The Super Bowl: More than a game

The Super Bowl is more than just America’s most watched sporting event. Super Bowl Sunday is a landmark of American culture and has become more important than the game itself, for good reason.

100.7 million people watched Super Bowl LIII. While this number is down from recent years, it towers over all other American sports finals; the National Basketball Association and Major League Baseball fluctuate between 6 and 9 million average viewers.

The Super Bowl has become more than just a game and straddles the line between public celebration and federal holiday.

This public celebration is good for America and is a strong force of positive unity in the nation. This might seem counter-intuitive, as the Super Bowl competitive by nature. Certainly, there are some fans who get heated when their team begins to lose, or when the referees make a bad call. However, most viewers don’t have a team in the game; they come together to root for whoever is playing against the Patriots, and to watch good football.

Reasons to enjoy the Super Bowl extend beyond just watching the game itself. The entire day is a celebration. Super Bowl Sunday sees events and parties unfold everywhere. People who would normally never care about football, or sports in general, get into the celebratory mood and join the festivities. Sports bars, restaurants and any other venue with a television, fill to capacity with football fans and game day initiates alike. Merging social circles and forging friendships. For just one day, the things that divide citizens are forgotten as everyone comes together to watch two teams battle for the most prestigious, American sports trophy.

The Super Bowl extends its celebration beyond those who are at a party. Everyone watching the Super Bowl can be brought into the excitement. One of the most important concerts of the year, The Super Bowl Halftime Show, gives viewers who don’t care about the game a chance to enjoy themselves.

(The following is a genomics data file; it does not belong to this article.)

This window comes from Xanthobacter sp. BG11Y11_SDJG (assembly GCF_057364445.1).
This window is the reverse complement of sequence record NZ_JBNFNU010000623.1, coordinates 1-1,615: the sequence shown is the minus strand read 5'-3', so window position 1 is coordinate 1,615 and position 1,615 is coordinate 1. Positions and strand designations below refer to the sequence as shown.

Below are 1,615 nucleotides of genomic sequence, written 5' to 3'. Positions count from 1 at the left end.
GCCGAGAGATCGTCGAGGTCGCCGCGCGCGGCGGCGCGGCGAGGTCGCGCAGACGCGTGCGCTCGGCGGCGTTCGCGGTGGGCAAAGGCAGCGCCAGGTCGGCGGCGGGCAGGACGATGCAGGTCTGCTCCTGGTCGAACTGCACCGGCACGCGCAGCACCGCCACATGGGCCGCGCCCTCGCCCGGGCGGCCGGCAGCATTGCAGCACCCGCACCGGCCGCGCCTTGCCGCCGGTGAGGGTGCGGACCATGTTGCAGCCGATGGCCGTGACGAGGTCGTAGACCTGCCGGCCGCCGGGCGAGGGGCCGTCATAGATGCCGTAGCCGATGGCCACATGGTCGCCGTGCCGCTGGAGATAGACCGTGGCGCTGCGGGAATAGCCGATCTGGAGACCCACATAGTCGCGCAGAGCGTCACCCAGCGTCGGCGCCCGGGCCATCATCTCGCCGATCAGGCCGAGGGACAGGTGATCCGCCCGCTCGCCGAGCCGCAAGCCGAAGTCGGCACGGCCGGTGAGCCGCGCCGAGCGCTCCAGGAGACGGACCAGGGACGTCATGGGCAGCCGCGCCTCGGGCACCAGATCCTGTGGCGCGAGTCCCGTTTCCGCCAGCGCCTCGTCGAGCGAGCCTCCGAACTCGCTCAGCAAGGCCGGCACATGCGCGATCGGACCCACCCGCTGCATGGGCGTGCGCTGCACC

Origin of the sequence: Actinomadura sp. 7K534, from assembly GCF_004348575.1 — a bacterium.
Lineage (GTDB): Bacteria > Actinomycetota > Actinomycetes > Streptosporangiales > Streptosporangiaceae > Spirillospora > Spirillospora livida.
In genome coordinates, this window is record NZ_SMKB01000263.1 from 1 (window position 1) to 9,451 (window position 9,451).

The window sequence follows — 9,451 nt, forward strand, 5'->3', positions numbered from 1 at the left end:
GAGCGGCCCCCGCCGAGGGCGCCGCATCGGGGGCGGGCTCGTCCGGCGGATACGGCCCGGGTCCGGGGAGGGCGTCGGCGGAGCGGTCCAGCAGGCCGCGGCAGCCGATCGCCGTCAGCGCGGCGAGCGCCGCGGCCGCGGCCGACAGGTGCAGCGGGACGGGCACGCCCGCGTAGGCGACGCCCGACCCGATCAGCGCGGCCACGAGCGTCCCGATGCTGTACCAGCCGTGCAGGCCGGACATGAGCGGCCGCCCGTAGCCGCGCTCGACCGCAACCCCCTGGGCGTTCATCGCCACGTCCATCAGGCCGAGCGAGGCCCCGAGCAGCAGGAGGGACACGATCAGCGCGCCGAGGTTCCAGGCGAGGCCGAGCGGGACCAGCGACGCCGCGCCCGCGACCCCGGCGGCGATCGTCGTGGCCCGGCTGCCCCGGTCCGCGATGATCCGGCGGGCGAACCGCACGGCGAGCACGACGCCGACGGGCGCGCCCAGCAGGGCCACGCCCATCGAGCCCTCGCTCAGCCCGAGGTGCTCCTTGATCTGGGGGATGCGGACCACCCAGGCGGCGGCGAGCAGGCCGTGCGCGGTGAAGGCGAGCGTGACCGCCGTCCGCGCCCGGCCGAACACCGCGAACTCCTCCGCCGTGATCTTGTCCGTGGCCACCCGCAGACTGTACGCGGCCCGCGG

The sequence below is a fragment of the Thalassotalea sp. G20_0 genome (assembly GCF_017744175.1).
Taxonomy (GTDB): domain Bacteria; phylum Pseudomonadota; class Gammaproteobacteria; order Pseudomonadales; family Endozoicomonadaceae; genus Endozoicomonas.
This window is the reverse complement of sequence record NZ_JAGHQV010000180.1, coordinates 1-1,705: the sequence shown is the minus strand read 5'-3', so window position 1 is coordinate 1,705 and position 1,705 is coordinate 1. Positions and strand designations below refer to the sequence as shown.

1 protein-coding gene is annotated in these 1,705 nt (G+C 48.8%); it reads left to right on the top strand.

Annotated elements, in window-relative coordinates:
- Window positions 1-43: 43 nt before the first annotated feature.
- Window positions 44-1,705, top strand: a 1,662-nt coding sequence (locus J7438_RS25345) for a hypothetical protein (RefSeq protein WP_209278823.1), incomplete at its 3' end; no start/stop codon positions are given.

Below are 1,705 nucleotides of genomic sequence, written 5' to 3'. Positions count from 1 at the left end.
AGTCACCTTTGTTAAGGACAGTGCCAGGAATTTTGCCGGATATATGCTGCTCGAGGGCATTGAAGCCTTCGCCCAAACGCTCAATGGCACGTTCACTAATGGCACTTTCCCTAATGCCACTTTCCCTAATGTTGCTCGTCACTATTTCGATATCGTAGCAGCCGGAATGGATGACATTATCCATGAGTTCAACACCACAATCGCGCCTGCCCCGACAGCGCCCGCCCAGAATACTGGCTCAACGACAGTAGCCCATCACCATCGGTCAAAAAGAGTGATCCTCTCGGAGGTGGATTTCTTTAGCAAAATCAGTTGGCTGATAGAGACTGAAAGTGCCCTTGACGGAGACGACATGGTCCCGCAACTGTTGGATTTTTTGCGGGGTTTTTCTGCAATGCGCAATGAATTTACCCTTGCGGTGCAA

The Halftime Show is planned months in advance and is a grand performance put on by a group of famous musical artists. Artists and groups such as Prince, Justin Timberlake, Beyoncé, The Rolling Stones, Madonna and Michael Jackson have made the short list of those who have performed live in front of the largest audience America has to offer. For the viewers, it is a fantastic way to stay enthusiastic while the players get a much needed rest.

The best halftime shows have gone on to eclipse the Super Bowl itself, while the worst have stained the day with a foul taste when remembered.

The Super Bowl Halftime Show is just as important as the game itself; the music and theatrics lend a helping hand to bringing in those viewers who might not care about any other Sunday.

Normally, commercials are a chance to change the channel and see what else is on. However, commercials during the Super Bowl are a large part of why people tune in.

The Super Bowl commercials can be funny, poignant, educational or even downright abstract. They are as varied as they are unique and entrancing. The commercials can use a popular product as a vessel to spread a message of love, like Coke’s “Together is Beautiful.” They can also just be a fun and memorable way to advertise, as with most of the beer and snack commercials that are shown. The commercials couldn’t exist without the huge audience of the Super Bowl, but they have since grown to attract their own fans as well.

There are football purists who wish the Super Bowl was only about the game. Fortunately for the rest of us, Super Bowl Sunday has become a celebration inclusive of everyone. The fanfare, thrill and celebration have made the game what it is today, and thankfully, it looks like the Super Bowl is going to be an annual party for years to come.